If, however, it was determined in decision block 102 that there is a geographic location in the query request, the logic moves to a decision block 106 where a test is made to determine if the geographic location should be converted to a direct marketing area. In a preferred embodiment of the invention, this determination is based on the type of query. For example, a yellow pages (i.e., query of businesses) would convert a geographic location to a direct marketing area. If it is determined that the geographic location should not be converted to a direct marketing area, the logic moves to a block 108 where a query is formatted and performed using the initial query parameters including the geographic location.

If, however, it is determined in decision block 106 that the geographic location should be converted to a direct marketing area, the logic proceeds to a block 110 where the geographic location is converted to a direct marketing area.

The logic of converting a geographic location to a direct marketing area 110 is illustrated in detail in FIG. 5. The logic of FIG. 5 moves from a start block to a block 120 where a geographic location is obtained from database query parameters. The geographic location may be in a variety of formats, such as a city/state pair of parameters or a geographic coordinate, such as a latitude and longitude. The logic then moves to a block 122 where a geographic location/direct marketing area database, such as the one defined in FIG. 3, is queried to obtain a direct marketing area for the geographic location specified in the database query request. The logic then proceeds to a decision block 124 where a test is made to determine if there is a direct marketing area for the geographic location obtained. If there is a direct marketing area for the geographic location obtained, the logic proceeds to a block 126 where the direct marketing area is returned. Regardless of whether there is a direct marketing area for the geographic location, the logic of converting a geographic location to a direct marketing area ends, and processing returns to FIG. 4.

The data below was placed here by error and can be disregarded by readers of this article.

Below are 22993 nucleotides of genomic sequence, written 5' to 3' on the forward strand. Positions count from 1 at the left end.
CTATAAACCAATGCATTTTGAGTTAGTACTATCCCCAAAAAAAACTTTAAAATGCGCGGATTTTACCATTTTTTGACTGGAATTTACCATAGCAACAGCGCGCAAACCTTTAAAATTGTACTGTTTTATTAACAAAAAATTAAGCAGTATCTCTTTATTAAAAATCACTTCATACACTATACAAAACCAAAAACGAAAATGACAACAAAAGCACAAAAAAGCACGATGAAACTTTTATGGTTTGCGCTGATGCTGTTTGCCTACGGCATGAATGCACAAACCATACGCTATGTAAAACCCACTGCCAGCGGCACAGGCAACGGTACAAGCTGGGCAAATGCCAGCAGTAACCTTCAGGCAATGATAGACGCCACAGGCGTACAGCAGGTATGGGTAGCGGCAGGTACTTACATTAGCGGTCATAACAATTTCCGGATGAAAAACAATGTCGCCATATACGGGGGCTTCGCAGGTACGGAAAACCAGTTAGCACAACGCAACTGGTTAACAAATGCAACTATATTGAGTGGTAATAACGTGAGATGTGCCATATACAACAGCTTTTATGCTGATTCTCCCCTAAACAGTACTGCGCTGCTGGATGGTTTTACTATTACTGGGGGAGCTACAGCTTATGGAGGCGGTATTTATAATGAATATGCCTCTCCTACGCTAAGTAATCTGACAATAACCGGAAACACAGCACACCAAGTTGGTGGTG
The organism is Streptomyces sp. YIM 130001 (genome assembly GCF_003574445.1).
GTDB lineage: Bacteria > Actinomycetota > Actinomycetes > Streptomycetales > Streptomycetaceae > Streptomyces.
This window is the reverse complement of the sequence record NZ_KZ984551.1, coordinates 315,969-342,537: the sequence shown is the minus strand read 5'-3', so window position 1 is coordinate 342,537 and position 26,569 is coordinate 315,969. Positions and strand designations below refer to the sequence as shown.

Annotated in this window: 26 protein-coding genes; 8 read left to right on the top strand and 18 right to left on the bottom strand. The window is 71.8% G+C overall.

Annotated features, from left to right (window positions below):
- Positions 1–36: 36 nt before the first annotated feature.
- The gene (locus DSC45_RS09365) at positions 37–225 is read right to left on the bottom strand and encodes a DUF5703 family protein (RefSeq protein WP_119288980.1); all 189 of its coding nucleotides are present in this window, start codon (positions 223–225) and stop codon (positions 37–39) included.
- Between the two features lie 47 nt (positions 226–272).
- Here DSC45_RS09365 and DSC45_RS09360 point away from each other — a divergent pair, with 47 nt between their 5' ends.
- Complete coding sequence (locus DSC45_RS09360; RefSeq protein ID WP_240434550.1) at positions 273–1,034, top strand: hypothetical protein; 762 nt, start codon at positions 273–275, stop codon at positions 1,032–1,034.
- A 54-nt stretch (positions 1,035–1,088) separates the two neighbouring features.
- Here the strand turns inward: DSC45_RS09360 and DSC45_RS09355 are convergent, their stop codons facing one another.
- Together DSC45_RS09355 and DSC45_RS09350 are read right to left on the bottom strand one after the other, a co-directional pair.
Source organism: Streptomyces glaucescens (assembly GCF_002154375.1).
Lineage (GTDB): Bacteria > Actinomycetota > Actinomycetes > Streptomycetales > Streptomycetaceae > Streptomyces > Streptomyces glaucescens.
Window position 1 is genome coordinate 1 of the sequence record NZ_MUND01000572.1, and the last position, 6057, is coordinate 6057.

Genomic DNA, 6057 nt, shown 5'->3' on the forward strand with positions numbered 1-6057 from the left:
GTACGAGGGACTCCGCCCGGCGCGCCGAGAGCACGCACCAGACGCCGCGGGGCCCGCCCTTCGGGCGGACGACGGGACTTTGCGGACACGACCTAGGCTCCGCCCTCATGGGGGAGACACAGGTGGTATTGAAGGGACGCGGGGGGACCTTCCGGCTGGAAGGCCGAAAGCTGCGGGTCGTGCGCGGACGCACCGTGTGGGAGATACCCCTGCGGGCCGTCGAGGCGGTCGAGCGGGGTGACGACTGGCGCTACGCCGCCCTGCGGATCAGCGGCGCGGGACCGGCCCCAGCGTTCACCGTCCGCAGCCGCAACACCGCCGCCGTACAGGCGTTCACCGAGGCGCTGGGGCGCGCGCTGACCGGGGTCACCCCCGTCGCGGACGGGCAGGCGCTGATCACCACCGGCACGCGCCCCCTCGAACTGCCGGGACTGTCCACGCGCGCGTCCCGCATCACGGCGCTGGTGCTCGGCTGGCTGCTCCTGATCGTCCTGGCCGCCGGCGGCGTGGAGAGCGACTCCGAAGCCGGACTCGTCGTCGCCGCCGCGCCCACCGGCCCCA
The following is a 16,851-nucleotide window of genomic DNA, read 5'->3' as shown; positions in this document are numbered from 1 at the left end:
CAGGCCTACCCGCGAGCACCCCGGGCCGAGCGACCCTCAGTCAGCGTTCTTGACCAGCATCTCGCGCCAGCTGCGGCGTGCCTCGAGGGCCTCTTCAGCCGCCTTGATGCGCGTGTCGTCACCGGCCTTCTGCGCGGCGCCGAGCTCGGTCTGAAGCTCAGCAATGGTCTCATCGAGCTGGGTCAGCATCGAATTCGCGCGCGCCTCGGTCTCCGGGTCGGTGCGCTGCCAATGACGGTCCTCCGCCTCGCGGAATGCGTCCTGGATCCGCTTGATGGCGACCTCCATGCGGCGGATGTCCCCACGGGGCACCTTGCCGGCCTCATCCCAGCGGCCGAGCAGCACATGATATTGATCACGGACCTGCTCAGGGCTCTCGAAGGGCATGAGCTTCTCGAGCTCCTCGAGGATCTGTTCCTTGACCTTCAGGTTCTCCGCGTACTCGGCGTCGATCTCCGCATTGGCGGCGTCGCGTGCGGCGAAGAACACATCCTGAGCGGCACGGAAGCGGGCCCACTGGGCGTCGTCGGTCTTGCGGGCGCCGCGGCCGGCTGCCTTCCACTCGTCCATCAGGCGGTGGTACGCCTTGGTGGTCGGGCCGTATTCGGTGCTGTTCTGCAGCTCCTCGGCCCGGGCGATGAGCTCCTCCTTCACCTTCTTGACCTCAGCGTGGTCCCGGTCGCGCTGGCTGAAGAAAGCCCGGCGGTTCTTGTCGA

Referring to FIG. 4, after a geographic location has been converted to a direct marketing area 110, the logic moves to a decision block 112 where a test is made to determine if there is a direct marketing area for the geographic location (returned in block 126 of FIG. 5). If there is a direct marketing area for the geographic location, the logic proceeds to a block 114 where a query is formatted and performed using the direct marketing area instead of the geographic location. If, however, it is determined in block 112 that there is not a direct marketing area for the geographic location, the logic moves to block 108 where a query is formatted and performed using the initial parameters including a specified geographic location. After the query has been formatted and performed (block 104, 108 or 114), the logic moves to a block 116 where results of the query are formatted and sent to the query requester.

While the preferred embodiment of the invention has been illustrated and described, it will be appreciated that various changes can be made therein without departing from the spirit and scope of the invention.

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Classifications
U.S. Classification707/759, 101/104, 707/E17.018, 101/102, 101/5, 101/4, 101/101, 707/919, 707/999.003, 707/769
International ClassificationG06F17/30
Cooperative ClassificationY10S707/919, Y10S707/99933, G06F17/30241, G06Q30/0601, G06Q30/0241
European ClassificationG06Q30/0241, G06Q30/0601, G06F17/30L